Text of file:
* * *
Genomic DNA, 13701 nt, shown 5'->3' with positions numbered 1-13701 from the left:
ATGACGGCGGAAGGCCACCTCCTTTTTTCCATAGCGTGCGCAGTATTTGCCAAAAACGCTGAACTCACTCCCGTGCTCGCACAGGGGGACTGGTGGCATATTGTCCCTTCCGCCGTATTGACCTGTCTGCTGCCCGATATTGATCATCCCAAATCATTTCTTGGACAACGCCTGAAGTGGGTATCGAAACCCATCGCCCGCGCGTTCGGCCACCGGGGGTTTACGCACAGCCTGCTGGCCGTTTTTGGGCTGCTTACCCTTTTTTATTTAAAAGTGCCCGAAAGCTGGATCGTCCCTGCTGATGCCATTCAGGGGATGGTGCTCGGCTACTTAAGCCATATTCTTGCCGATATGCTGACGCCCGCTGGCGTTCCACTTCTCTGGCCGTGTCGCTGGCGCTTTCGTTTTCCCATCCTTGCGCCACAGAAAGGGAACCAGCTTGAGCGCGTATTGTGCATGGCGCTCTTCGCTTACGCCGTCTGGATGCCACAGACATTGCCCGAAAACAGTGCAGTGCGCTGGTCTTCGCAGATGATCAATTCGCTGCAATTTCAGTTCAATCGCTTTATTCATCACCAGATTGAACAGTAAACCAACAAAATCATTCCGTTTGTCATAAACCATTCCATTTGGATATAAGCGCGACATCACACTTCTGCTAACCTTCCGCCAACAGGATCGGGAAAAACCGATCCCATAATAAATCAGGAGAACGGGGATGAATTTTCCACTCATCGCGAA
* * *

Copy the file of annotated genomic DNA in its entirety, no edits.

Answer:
Genomic DNA, 13701 nt, shown 5'->3' with positions numbered 1-13701 from the left:
ATGACGGCGGAAGGCCACCTCCTTTTTTCCATAGCGTGCGCAGTATTTGCCAAAAACGCTGAACTCACTCCCGTGCTCGCACAGGGGGACTGGTGGCATATTGTCCCTTCCGCCGTATTGACCTGTCTGCTGCCCGATATTGATCATCCCAAATCATTTCTTGGACAACGCCTGAAGTGGGTATCGAAACCCATCGCCCGCGCGTTCGGCCACCGGGGGTTTACGCACAGCCTGCTGGCCGTTTTTGGGCTGCTTACCCTTTTTTATTTAAAAGTGCCCGAAAGCTGGATCGTCCCTGCTGATGCCATTCAGGGGATGGTGCTCGGCTACTTAAGCCATATTCTTGCCGATATGCTGACGCCCGCTGGCGTTCCACTTCTCTGGCCGTGTCGCTGGCGCTTTCGTTTTCCCATCCTTGCGCCACAGAAAGGGAACCAGCTTGAGCGCGTATTGTGCATGGCGCTCTTCGCTTACGCCGTCTGGATGCCACAGACATTGCCCGAAAACAGTGCAGTGCGCTGGTCTTCGCAGATGATCAATTCGCTGCAATTTCAGTTCAATCGCTTTATTCATCACCAGATTGAACAGTAAACCAACAAAATCATTCCGTTTGTCATAAACCATTCCATTTGGATATAAGCGCGACATCACACTTCTGCTAACCTTCCGCCAACAGGATCGGGAAAAACCGATCCCATAATAAATCAGGAGAACGGGGATGAATTTTCCACTCATCGCGAA